Things The Buggers Don’t Tell You

Parenting is like a cult. You don’t understand it when you’re not a member. And once you are a member, there’s no escape. There also appears to be an unwritten rule that you don’t divulge the realities of owning a child. I think there’s the concern that, if you do, people will be reluctant to join, membership will start to dwindle and there will be far too many happy, carefree people roaming the planet. And we just can’t be having that!

So, here’s a list of random things the midwife didn’t mention, the health visitor didn’t discuss, the parenting books didn’t include and other parents definitely did not warn me about.

1. Weekends cease to exist as you knew them. They’re just another weekday. I remember going to bed the first Friday night after my eldest was born, feeling relieved the next day was Saturday and I’d get a lie in. Why? Apparently I was under the impression that my 7 day old baby would be able to differentiate a weekday morning from a weekend morning and would considerately sleep through to a reasonable time. Yeah, in twelve years time maybe. And you’d better make the most of it before those midnight hot flushes start.

2. If you have boys, there’s no possible point in potty training. Sixteen years down the line, you’re still wiping up their piss. It’s just now on the toilet seat. And on the floor. And up the walls. Would’ve been easier to keep them in nappies.

3. Don’t have kids two years apart. Because 18 years down the line there’s a chance, if you’ve managed to produce a reasonably intelligent first born, that you’ll have offspring studying for GCSEs and A-Levels at the same time. It’s not fun.

4. Don’t get carried away with the first one. Don’t take hundreds of the same photo and arrange them chronologically in an expensive photo album. Don’t buy a baby book and religiously add important events with accompanying photos. Don’t start a memory box full of absolute crap that takes over a quarter of the loft. Because by the time number two comes along, you’ll be too knackered to even print out the photos. And number three will think it’s adopted because there seems to be no proof whatsoever that they lived with you as a baby.

5. Unlike the wicked stepmother in Snow White, you’ll never have time to look in the mirror again for at least ten years. But when you do, you’ll now resemble the wicked stepmother in Snow White. Just grow a fringe and wear polo necks for the rest of your life.

6. Your house is never your own again. It is invaded by large primary coloured constructions designed to mute or entertain infants. In one fell swoop, your interior design masterpieces are ruined. Five years down the line, when said contraptions have served their purpose, they will be removed (but not sold due to various stains produced by different orifices) and you will rediscover parts of your living room as well as a variety of toys, remote controls, keys and mouldy pieces of food thought to have been lost to the twilight zone. But you then stupidly get a dog so the playpen makes an unwelcome reappearance and a corner is lost to the dog bed which is a pointless, carpet-stealing purchase, seeing as the mutt chooses to sleep anywhere but in it.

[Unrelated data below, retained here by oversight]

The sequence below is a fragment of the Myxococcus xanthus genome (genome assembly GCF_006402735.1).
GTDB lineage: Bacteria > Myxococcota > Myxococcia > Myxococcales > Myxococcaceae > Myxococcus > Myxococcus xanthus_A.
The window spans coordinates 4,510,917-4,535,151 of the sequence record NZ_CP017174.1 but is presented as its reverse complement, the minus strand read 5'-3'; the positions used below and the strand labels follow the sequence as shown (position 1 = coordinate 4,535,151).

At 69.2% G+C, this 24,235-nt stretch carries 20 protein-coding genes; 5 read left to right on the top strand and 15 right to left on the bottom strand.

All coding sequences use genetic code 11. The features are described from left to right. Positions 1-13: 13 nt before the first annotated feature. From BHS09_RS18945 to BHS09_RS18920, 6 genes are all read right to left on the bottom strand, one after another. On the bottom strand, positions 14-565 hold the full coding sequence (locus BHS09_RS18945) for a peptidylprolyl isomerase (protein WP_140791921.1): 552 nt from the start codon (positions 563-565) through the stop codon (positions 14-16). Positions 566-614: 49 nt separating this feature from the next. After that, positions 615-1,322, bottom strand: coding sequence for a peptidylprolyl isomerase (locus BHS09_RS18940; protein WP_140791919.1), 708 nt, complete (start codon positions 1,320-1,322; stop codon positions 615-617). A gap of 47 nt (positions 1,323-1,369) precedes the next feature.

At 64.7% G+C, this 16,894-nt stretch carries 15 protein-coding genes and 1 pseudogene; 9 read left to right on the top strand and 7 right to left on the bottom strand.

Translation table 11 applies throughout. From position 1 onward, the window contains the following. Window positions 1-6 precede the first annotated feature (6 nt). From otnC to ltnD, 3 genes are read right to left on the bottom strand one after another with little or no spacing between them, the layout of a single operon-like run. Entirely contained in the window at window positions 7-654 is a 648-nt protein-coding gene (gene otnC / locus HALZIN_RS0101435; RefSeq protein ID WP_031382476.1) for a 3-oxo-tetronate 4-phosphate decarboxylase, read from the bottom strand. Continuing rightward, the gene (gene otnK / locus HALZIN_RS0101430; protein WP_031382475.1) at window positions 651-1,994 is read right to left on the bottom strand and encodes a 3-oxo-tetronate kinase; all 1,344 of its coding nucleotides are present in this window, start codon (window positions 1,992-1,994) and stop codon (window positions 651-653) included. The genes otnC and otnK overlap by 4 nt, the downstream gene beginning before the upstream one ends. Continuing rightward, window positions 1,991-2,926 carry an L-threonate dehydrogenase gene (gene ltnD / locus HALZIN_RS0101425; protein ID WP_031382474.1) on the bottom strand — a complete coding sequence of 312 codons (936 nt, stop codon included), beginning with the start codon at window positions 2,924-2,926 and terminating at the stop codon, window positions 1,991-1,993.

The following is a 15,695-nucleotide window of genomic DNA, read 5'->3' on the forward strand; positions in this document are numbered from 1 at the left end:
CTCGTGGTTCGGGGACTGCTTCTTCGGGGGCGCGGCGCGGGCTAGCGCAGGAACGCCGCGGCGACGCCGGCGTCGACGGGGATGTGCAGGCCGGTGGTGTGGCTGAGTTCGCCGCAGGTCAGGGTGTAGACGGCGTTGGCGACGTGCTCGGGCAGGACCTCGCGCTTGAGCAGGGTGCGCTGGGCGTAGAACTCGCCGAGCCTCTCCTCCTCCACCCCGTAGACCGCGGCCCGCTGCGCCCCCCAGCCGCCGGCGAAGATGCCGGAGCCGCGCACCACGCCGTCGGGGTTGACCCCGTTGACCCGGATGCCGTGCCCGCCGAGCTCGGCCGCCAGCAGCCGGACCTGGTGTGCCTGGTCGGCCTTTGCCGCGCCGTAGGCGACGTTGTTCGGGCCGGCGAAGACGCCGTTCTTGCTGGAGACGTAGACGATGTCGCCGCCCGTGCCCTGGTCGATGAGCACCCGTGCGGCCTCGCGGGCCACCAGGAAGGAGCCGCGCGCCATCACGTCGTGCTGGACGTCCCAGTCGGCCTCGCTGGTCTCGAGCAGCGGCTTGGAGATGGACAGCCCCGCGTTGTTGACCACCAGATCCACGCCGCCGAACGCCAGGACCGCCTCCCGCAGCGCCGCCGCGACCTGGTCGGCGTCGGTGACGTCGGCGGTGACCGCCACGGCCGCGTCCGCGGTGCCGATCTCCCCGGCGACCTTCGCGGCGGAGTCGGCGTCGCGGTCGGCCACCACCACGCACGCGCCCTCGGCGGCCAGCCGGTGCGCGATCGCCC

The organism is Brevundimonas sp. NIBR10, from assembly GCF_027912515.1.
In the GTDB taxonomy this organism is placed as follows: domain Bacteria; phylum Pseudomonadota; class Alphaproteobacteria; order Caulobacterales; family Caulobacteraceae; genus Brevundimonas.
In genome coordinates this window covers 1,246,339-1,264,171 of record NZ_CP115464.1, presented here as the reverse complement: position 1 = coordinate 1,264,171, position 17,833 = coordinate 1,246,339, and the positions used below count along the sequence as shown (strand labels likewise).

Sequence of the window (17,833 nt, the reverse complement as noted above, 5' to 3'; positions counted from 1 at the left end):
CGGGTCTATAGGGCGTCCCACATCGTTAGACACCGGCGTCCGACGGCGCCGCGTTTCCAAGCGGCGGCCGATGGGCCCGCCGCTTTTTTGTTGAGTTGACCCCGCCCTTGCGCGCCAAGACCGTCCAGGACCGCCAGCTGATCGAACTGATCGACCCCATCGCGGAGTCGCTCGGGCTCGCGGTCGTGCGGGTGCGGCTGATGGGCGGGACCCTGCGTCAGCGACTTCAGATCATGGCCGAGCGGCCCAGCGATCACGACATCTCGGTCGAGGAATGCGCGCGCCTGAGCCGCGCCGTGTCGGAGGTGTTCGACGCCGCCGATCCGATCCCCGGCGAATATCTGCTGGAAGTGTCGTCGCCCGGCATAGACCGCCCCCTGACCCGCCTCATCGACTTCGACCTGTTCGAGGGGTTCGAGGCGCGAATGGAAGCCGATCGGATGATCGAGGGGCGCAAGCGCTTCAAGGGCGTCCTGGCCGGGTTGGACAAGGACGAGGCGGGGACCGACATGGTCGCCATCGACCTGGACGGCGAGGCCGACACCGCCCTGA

7. You’ll wash everyday for the rest of your life. There will always be dirty clothes. You will have a Magic Filling Washing Basket. And you will invariably wash clean washing because bone-idle teenagers can’t be bothered hanging up clothes worn for all of 60 minutes, so the newly washed clothes you’ve left in their room will slowly merge with the stinky, crusty items which have failed to make it to the laundry basket. You can try and differentiate between the two using your sense of smell but that’s a seriously risky business. So, just go for the easy option and wash the fecking lot all over again.

8. Don’t bother encouraging them to talk when they are babies, because you’ll regret it. Even when they can articulate all the speech sounds, enunciate intelligible words and form grammatically correct sentences, they do actually continue uttering complete twaddle. A prime example: “Mam? How much does my face weigh?”

9. It doesn’t get easier. It gets different. Replace sleepless nights with newborns with sleepless nights waiting for drunken teenagers to get in. Replace walking them for miles with driving them for miles. In fact, as soon as you learn you’re pregnant, buy shares in BP or Esso because you will be responsible for their massive profits as you spend more time on your backside in the car than on your backside in the living room watching endless repeats of Peppa Pig.

10. You’ll get excited when they fetch home their first reading book. Invariably, it will involve three delightful children called Biff, Chip and Kipper. Don’t be fooled. They’re not. They never change their clothes, their mother doesn’t seem to know what they’re up to half the time (the nosey neighbour takes more of an interest) and they just swan through life doing what they bloody want. By the time your third child starts on the scheme, you wanna get that magic key and stick it ……

So, those are the first ten things that sprang to mind. The list is probably endless. But like I said, we’ll never truly understand the cult of parenting. Unless Louis Theroux makes a documentary on it.

3 comments

  1. Ha, ha! Very clever! And there’s also the fact that the people outside the cult absolutely cannot understand your life, how you spend your time and what you choose to walk over instead of pick up!

    Liked by 1 person

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